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Open Lectures - Dream Cities by David Wingrove

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The University of Edinburgh

Paterson's Land

Holyrood Road

Edinburgh

EH8 8AQ

United Kingdom

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Published in 1954 – three years before the first volume of The Alexandria Quartet – the novel Hecate and Her Dogs (Hécate et ses chiens) marked the triumphant literary return of the controversial French author Paul Morand (1888-1976). Although it is less than 150 pages, it contains many of the themes familiar to readers of Durrell and his Quartet. An exotic North African metropolis before, during and after the Second World War; a callow and somewhat naive first-person narrator; an alluring and possibly dangerous femme fatale; an exploration of sexual taboos, among them the erotic exploitation of children.


David's paper explores the multiplicity of cross-currents between the two texts, including but not limited to the following:

  • The notion of exoticism and the eroticisation of ‘the Orient’ by the Western eye.

  • The limitations of the unreliable first-person narrator and the problems of memory.

  • The cliché of the ‘fatal woman’ and its problematic role in contemporary cultural discourse.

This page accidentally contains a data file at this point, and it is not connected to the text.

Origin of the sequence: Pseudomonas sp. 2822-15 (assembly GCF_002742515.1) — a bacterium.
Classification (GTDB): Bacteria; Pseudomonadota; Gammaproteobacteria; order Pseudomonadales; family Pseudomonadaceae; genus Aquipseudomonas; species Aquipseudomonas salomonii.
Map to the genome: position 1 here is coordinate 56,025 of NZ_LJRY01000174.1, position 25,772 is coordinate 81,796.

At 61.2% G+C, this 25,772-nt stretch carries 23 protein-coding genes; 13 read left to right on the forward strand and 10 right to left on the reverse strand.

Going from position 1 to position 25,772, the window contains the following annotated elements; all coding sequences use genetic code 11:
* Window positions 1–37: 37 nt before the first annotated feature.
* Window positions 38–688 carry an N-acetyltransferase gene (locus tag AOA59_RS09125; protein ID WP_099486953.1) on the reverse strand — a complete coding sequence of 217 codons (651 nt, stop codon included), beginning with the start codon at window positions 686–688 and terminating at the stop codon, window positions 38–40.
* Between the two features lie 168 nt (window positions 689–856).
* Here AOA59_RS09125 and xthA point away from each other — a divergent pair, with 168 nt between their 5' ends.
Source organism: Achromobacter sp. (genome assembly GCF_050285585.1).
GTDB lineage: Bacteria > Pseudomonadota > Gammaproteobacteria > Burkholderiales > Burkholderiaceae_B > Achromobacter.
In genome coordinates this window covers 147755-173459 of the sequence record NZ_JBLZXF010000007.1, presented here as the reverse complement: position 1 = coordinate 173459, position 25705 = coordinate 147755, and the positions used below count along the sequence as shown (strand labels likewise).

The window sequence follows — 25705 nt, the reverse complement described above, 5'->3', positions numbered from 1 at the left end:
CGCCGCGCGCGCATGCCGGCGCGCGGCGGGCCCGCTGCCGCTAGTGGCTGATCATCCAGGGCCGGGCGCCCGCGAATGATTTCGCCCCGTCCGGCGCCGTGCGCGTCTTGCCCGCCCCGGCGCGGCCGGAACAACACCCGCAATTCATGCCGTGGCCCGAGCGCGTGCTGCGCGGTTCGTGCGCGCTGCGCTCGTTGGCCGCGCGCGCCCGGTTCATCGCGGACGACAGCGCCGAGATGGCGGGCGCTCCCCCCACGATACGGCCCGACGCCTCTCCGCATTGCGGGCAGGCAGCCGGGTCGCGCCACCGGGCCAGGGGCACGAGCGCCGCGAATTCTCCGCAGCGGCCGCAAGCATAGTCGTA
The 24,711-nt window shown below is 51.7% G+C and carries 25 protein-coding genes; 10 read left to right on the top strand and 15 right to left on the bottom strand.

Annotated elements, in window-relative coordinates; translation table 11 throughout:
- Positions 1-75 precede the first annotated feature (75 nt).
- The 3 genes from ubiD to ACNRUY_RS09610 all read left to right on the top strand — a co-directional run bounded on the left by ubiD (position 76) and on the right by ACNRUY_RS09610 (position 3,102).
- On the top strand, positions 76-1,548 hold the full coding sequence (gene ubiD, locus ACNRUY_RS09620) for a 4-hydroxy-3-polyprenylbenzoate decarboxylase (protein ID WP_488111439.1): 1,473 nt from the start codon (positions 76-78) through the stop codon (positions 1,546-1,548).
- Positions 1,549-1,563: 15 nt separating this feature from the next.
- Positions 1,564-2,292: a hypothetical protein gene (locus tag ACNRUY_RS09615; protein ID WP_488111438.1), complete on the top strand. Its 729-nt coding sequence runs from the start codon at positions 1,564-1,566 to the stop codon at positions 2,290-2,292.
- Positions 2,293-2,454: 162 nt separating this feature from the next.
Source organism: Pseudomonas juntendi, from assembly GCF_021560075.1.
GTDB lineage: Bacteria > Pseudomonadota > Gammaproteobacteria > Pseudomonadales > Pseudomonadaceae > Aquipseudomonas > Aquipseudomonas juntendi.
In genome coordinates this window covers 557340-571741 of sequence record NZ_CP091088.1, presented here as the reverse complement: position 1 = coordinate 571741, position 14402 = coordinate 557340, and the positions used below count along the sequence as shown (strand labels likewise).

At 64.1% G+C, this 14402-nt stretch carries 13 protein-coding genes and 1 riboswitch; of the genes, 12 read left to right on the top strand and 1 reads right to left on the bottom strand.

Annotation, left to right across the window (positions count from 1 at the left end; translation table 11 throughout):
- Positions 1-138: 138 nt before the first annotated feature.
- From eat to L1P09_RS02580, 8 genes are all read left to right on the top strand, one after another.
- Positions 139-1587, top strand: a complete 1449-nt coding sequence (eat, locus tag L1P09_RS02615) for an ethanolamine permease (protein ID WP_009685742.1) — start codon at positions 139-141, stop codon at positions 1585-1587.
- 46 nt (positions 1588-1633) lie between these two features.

• The concept of erotic taboo and its literary representation, particularly as regards the ‘forbidden’ realm of child sexuality.

In exploring the multiple intersections of these two texts, I will seek to trace the undercurrents between Durrell, a cosmopolitan and avowedly Francophile British author, and Morand – a once-prominent French author whose reputation has been eclipsed by his close political ties to the pro-Nazi regime of Vichy France. Both Durrell’s Alexandria and Morand’s Tangier are essentially ‘dream cities’ that exist more vividly in an author’s mind than they do on any actual map. Their heroines, Justine and Clotilde, are ‘dream women’ whose image in the eye of a besotted narrator may have very little to do with their true nature. Justine and Hecate are at once 20th century novels and timeless myths.

David Melville Wingrove is a tutor in Literature and Film Studies for the University of Edinburgh Short Courses. His courses include Dark Fairy Tales, Victorian Gothic, Vampire Fiction and Durrell and The Alexandria Quartet. He wrote his thesis at Harvard University on Durrell and the Myth of the City and has lectured on Durrell and Cavafy for the Royal Scottish Hellenic Society. He has also published widely as a film journalist and has recently authored book chapters on the films of Robert Altman (Images and That Cold Day in the Park) and the fantasy fiction of George MacDonald (Lilith and The Romantic Vampire Tradition).

The lecture will take place in a lecture theatre which is accessible to wheelchair users and equipped with an induction loop system.

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The University of Edinburgh

Paterson's Land

Holyrood Road

Edinburgh

EH8 8AQ

United Kingdom

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